I ask these questions of myself that were suggestions from the same posting:

In Hebrew culture, having a “heart of stone” means that the core of one’s being is lifeless. What are parts of modern life that leave you feeling as if you are experiencing a “hardening of heart?” Conversely, in what ways have you experienced the rûaḥ of God breathing new life in creation of a “heart of flesh?”

Jeffrey Keuss is a professor at Seattle Pacific University.

I know my Mom has the heart of a woman, the heart of a mother and the heart of a human being. She is warm and tender and full of love. In writing about this I see now that this has been a season for me where I’m trying to put life where I feel I’ve stagnated. From my last blog Lilac Time I shared that I am feeling a dead end with my corporate job. My heart ache is not having the title of “Writer” in my Linkedin profile. I love Nancy Beverly’s profile. Flat out “Writer”. I wondered if anybody’s put down “Mother”. That resume of work experience and aptitude would be at the top of the list of the most desirable people to work with. (Maybe not everyone would agree.)

But within the last 10 minutes of writing this post I bought tickets to fly to Hawaii on my mother’s birthday which falls on Memorial Day this year, May 25th. It’s my chance to make a heart-to-heart connection with her, and I can turn down the volume of the TV myself.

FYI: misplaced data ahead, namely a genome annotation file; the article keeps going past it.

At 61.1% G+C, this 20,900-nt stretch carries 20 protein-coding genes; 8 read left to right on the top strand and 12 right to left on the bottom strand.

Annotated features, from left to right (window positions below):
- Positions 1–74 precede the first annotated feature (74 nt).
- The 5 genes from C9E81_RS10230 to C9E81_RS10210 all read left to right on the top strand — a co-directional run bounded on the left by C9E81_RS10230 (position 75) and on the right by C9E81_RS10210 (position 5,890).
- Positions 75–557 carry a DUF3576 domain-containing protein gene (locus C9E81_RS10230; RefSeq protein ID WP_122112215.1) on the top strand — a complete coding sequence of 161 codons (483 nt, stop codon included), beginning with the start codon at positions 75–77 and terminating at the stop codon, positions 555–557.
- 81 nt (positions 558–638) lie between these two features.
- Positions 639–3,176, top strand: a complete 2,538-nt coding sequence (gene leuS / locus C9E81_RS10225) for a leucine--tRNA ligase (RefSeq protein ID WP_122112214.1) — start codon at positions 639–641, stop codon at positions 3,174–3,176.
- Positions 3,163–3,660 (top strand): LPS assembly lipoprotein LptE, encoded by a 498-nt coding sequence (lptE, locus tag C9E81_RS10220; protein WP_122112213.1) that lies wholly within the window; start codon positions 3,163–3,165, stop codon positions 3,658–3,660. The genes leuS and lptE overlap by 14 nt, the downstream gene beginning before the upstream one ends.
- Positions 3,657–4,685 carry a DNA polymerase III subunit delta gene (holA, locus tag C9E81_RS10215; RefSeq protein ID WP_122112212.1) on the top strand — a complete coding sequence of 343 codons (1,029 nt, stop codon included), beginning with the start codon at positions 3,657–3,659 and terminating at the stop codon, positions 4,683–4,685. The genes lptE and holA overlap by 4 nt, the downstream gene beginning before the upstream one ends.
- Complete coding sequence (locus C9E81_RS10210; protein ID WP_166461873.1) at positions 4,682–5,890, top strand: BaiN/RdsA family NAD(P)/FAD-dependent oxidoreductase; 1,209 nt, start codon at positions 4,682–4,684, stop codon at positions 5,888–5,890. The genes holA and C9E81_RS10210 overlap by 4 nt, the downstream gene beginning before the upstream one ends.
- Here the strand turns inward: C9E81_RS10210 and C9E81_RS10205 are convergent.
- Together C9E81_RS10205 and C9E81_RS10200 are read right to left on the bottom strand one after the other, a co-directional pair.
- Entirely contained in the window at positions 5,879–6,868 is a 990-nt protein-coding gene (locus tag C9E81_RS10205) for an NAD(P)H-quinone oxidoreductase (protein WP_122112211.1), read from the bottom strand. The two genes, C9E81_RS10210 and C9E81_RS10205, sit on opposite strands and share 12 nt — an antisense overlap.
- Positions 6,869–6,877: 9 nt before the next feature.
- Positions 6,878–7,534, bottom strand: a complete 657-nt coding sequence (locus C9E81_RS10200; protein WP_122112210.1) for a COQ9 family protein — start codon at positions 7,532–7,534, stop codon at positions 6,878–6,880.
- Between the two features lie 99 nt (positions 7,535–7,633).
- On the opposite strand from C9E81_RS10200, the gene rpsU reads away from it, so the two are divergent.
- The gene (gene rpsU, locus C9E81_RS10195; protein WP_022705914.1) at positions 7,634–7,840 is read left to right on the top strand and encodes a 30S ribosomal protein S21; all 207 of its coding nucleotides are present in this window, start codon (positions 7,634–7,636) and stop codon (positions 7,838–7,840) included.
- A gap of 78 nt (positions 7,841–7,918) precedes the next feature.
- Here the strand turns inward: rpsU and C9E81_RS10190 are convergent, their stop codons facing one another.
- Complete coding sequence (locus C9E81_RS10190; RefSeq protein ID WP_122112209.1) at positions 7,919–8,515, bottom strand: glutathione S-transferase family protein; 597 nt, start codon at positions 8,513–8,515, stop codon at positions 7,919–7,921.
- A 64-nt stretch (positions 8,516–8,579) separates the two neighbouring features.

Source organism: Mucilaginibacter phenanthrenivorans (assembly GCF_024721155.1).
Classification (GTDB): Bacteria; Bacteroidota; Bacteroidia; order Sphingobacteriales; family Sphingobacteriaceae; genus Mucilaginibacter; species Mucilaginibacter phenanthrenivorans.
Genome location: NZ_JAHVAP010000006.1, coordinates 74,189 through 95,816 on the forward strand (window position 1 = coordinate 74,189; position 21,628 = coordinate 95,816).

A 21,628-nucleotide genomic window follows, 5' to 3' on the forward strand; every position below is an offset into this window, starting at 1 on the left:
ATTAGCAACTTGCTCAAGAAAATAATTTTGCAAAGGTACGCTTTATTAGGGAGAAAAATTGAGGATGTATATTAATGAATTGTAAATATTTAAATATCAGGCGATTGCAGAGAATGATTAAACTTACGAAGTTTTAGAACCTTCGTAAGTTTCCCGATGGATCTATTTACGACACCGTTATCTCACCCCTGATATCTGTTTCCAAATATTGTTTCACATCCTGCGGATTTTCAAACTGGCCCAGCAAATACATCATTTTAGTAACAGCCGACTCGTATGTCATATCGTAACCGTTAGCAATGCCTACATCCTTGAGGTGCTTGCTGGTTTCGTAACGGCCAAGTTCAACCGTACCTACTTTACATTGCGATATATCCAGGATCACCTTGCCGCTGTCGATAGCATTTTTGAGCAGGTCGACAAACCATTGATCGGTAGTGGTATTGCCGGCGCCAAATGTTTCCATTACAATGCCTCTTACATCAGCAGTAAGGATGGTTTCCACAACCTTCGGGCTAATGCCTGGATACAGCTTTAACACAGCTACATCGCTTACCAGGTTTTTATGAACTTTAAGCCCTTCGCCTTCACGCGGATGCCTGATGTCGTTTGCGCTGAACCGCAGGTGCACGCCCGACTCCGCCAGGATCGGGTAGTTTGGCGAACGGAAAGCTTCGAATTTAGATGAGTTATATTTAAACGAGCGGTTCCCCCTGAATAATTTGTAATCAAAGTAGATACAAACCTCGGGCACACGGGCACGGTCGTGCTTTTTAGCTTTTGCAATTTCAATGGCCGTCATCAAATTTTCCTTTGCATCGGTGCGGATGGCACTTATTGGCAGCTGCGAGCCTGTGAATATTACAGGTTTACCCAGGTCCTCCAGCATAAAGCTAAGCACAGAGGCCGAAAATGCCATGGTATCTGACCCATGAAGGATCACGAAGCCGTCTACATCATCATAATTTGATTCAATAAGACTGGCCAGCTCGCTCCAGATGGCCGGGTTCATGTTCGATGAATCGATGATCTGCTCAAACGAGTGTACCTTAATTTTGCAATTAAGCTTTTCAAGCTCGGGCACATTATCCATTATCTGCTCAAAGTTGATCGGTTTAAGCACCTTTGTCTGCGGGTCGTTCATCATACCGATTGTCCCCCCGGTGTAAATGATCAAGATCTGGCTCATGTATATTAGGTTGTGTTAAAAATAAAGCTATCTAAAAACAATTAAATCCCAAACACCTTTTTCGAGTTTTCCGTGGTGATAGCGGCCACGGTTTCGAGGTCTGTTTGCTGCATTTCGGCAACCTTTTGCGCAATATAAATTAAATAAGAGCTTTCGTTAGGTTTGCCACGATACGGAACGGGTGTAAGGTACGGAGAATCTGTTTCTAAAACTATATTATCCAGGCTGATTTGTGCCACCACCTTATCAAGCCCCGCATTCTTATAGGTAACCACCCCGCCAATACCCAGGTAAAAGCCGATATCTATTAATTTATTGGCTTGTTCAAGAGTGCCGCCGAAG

4 Comments

  • By Nancy Beverly, May 7, 2015 @ 5:35 pm

    Another beautiful and heartfelt 🙂 post. And what a pleasant surprise to see my name near the end — thanks for that. Be well.

  • By Robin Byrd, May 10, 2015 @ 10:57 am

    I love this article, Analyn, it’s profound. “Keep thy heart with all diligence; for out of it are the issues of life. Proverbs 4:23” One reason to forgive is to guard our hearts because it really is about us and not the person who offended us – lest our hearts become hardened or we lose heart. We must even forgive ourselves when we feel we are not “there” yet; we must encourage ourselves and start/continue/re-ignite the process to move to “there”. Ezekiel is my favorite book in the bible; I am kin to him; he is kin to me.

  • By Cynthia Wands, May 10, 2015 @ 5:34 pm

    Beautiful lesson in going forward ~ thank you for sharing this.

  • By Dj Anita, June 6, 2015 @ 9:51 am

    Courageous is to speak of matters concerning the most important part of existence – our heart. Loved this piece — you integrated research with mindfulness wherein you are provoking or placing a spot light on the most important part of being human – our hearts.
    It felt like you took me on your journey into your hour of contemplative prayer,”our private, self-made worlds come to an end; a new world appears within and around us and the impossible becomes an everyday experience,” Thomas Keating wrote in “Open Mind, Open Heart.”
    “Yet the world that prayer reveals is barely noticeable in the ordinary course of events.”